The U.S. is the only industrialized nation in the world that doesn’t mandate paid maternity leave, and some women are now getting creative in an attempt to help out their pregnant co-workers.
Angela Hughes, of Kansas City, Missouri, said she was put in a difficult position after she gave birth two months earlier than expected. She had been working in the registrar’s office of a private college for less than a year — a length of time that did not yet qualify her for paid maternity leave. So she began piling up her vacation time by refusing to take a single day off work during her pregnancy, hoping to allow herself as much paid time off as possible following the baby’s birth. Unfortunately, the time she accrued wasn’t nearly enough. But her boss, Hughes said, realized her plight and unexpectedly offered to help by donating 80 hours of her own paid time off through a policy in place at the college. As word spread, her co-workers also began chipping in. In the end, they helped provide Hughes with eight weeks of paid maternity leave — the vast majority of which came from such donations — in order to spend time with her daughter, Bella.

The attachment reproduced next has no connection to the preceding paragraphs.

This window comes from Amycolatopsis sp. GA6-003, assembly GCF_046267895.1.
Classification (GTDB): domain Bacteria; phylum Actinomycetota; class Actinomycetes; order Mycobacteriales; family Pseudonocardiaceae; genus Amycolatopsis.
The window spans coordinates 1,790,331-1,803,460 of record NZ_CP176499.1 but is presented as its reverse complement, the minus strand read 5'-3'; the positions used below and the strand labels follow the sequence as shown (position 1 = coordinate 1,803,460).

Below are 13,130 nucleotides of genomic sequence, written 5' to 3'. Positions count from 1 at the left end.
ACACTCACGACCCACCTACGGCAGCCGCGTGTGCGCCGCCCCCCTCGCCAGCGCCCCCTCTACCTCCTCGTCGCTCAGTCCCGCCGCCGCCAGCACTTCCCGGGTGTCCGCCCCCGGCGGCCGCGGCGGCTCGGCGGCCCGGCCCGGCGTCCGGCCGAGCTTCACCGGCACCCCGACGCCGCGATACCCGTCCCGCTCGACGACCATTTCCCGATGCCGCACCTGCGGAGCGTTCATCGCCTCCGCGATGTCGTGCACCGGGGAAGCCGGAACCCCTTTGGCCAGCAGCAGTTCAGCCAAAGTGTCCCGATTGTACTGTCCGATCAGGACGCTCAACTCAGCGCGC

“It took a weight off my family’s shoulders,” Hughes recalled. “Having a baby is a huge adjustment anyway but having a premature baby, my emotions were all over the place.”
“It really, really meant a lot to me,” she added. “I was very surprised because I had not been with the company very long. I was extremely appreciative and very humbled.”
According to the Society for Human Resource Management, only an estimated 35 percent of American women are offered paid maternity leave by their companies. For more on the story, watch the video below.
Read the full story at ABC News.